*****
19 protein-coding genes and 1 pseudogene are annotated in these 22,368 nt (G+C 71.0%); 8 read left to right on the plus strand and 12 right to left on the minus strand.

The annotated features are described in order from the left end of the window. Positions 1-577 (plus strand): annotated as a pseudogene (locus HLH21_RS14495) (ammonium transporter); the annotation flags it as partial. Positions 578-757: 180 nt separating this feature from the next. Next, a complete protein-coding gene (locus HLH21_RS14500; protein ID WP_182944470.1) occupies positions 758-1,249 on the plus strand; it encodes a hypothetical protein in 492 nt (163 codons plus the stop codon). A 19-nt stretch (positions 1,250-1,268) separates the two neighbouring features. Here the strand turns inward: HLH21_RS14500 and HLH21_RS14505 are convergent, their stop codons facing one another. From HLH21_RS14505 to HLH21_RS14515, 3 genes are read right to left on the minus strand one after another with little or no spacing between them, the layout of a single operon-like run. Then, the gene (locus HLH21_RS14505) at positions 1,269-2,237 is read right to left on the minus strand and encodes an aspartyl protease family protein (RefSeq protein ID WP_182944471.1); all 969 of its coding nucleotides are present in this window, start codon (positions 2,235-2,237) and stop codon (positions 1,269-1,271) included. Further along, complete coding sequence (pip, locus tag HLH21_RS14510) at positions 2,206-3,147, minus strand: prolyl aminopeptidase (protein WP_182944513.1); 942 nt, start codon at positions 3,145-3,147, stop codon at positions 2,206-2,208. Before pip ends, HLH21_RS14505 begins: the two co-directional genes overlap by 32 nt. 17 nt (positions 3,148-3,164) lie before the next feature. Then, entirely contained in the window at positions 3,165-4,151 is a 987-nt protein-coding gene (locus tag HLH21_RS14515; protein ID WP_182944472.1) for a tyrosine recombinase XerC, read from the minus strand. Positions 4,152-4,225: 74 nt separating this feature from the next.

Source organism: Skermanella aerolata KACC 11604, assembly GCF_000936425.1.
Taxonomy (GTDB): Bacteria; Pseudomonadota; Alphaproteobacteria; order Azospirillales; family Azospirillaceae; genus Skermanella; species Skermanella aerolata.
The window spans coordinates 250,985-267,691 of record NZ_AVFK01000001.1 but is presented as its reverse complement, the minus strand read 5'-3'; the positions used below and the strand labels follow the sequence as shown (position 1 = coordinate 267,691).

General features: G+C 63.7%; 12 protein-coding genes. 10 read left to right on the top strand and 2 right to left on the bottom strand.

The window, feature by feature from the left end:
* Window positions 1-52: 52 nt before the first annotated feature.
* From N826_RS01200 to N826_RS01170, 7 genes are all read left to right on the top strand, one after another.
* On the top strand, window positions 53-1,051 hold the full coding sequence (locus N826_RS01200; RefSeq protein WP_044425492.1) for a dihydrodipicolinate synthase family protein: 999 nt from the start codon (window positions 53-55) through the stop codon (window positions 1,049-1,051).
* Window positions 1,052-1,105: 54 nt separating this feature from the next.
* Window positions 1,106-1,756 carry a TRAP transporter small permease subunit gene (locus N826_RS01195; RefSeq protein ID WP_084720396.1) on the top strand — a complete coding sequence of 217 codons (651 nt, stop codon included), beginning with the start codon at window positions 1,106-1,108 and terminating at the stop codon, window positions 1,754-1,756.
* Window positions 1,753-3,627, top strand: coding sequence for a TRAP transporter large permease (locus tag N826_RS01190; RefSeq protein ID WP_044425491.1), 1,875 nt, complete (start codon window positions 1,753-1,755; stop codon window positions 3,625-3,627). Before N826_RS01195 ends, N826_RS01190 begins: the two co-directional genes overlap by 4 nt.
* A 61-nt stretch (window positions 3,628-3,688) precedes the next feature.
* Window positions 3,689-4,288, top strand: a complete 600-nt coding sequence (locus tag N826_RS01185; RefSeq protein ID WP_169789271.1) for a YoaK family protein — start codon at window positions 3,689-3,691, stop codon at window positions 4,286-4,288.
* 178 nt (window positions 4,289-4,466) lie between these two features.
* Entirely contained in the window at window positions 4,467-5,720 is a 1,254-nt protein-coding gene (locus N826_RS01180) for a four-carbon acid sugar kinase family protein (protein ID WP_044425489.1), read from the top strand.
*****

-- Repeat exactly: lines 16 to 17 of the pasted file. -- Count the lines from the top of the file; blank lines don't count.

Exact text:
* 178 nt (window positions 4,289-4,466) lie between these two features.
* Entirely contained in the window at window positions 4,467-5,720 is a 1,254-nt protein-coding gene (locus N826_RS01180) for a four-carbon acid sugar kinase family protein (protein ID WP_044425489.1), read from the top strand.